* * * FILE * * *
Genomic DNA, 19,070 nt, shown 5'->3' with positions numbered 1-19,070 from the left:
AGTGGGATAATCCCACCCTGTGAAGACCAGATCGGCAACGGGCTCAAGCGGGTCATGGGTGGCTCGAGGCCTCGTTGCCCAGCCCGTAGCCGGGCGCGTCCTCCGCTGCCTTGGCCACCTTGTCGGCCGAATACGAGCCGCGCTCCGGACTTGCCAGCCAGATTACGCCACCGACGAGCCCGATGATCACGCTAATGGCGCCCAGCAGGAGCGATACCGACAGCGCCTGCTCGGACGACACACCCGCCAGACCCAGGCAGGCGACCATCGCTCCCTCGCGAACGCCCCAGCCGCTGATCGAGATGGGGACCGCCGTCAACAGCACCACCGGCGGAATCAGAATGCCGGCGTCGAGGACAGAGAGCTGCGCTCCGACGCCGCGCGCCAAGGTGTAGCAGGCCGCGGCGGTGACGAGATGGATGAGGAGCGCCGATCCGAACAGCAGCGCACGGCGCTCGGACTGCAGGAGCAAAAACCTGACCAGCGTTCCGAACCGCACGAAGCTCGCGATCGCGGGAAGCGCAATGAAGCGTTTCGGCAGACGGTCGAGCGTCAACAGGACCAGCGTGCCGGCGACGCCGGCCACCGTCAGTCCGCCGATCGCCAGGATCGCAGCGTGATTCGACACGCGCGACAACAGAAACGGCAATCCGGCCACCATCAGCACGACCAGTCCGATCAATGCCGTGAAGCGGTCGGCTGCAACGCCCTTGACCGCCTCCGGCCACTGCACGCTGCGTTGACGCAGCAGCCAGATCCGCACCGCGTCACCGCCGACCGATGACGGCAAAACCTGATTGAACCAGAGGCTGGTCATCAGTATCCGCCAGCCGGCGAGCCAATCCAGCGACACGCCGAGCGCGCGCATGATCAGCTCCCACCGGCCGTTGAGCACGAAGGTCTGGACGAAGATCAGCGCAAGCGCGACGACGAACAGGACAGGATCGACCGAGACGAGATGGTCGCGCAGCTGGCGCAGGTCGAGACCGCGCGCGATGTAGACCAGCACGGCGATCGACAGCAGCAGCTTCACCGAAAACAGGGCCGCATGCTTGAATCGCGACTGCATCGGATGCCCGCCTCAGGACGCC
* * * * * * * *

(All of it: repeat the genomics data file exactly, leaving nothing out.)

Genomic DNA, 19,070 nt, shown 5'->3' with positions numbered 1-19,070 from the left:
AGTGGGATAATCCCACCCTGTGAAGACCAGATCGGCAACGGGCTCAAGCGGGTCATGGGTGGCTCGAGGCCTCGTTGCCCAGCCCGTAGCCGGGCGCGTCCTCCGCTGCCTTGGCCACCTTGTCGGCCGAATACGAGCCGCGCTCCGGACTTGCCAGCCAGATTACGCCACCGACGAGCCCGATGATCACGCTAATGGCGCCCAGCAGGAGCGATACCGACAGCGCCTGCTCGGACGACACACCCGCCAGACCCAGGCAGGCGACCATCGCTCCCTCGCGAACGCCCCAGCCGCTGATCGAGATGGGGACCGCCGTCAACAGCACCACCGGCGGAATCAGAATGCCGGCGTCGAGGACAGAGAGCTGCGCTCCGACGCCGCGCGCCAAGGTGTAGCAGGCCGCGGCGGTGACGAGATGGATGAGGAGCGCCGATCCGAACAGCAGCGCACGGCGCTCGGACTGCAGGAGCAAAAACCTGACCAGCGTTCCGAACCGCACGAAGCTCGCGATCGCGGGAAGCGCAATGAAGCGTTTCGGCAGACGGTCGAGCGTCAACAGGACCAGCGTGCCGGCGACGCCGGCCACCGTCAGTCCGCCGATCGCCAGGATCGCAGCGTGATTCGACACGCGCGACAACAGAAACGGCAATCCGGCCACCATCAGCACGACCAGTCCGATCAATGCCGTGAAGCGGTCGGCTGCAACGCCCTTGACCGCCTCCGGCCACTGCACGCTGCGTTGACGCAGCAGCCAGATCCGCACCGCGTCACCGCCGACCGATGACGGCAAAACCTGATTGAACCAGAGGCTGGTCATCAGTATCCGCCAGCCGGCGAGCCAATCCAGCGACACGCCGAGCGCGCGCATGATCAGCTCCCACCGGCCGTTGAGCACGAAGGTCTGGACGAAGATCAGCGCAAGCGCGACGACGAACAGGACAGGATCGACCGAGACGAGATGGTCGCGCAGCTGGCGCAGGTCGAGACCGCGCGCGATGTAGACCAGCACGGCGATCGACAGCAGCAGCTTCACCGAAAACAGGGCCGCATGCTTGAATCGCGACTGCATCGGATGCCCGCCTCAGGACGCC